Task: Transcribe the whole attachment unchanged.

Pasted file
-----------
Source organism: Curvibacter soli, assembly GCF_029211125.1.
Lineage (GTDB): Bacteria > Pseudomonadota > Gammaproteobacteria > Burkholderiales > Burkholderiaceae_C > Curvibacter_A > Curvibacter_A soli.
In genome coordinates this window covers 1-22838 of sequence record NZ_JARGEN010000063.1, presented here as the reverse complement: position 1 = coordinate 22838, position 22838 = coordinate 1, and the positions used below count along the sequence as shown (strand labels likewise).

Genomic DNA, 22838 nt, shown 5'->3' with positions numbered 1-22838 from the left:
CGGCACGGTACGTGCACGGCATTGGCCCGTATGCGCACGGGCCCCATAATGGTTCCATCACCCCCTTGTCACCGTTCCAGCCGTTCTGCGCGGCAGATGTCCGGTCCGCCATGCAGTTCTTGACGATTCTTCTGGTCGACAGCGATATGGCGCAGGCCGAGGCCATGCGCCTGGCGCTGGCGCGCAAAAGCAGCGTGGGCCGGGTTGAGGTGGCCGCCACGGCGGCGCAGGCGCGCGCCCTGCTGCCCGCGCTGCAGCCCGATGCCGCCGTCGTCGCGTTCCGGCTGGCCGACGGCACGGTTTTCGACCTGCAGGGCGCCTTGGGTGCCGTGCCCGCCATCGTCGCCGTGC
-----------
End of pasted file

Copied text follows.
Source organism: Curvibacter soli, assembly GCF_029211125.1.
Lineage (GTDB): Bacteria > Pseudomonadota > Gammaproteobacteria > Burkholderiales > Burkholderiaceae_C > Curvibacter_A > Curvibacter_A soli.
In genome coordinates this window covers 1-22838 of sequence record NZ_JARGEN010000063.1, presented here as the reverse complement: position 1 = coordinate 22838, position 22838 = coordinate 1, and the positions used below count along the sequence as shown (strand labels likewise).

Genomic DNA, 22838 nt, shown 5'->3' with positions numbered 1-22838 from the left:
CGGCACGGTACGTGCACGGCATTGGCCCGTATGCGCACGGGCCCCATAATGGTTCCATCACCCCCTTGTCACCGTTCCAGCCGTTCTGCGCGGCAGATGTCCGGTCCGCCATGCAGTTCTTGACGATTCTTCTGGTCGACAGCGATATGGCGCAGGCCGAGGCCATGCGCCTGGCGCTGGCGCGCAAAAGCAGCGTGGGCCGGGTTGAGGTGGCCGCCACGGCGGCGCAGGCGCGCGCCCTGCTGCCCGCGCTGCAGCCCGATGCCGCCGTCGTCGCGTTCCGGCTGGCCGACGGCACGGTTTTCGACCTGCAGGGCGCCTTGGGTGCCGTGCCCGCCATCGTCGCCGTGC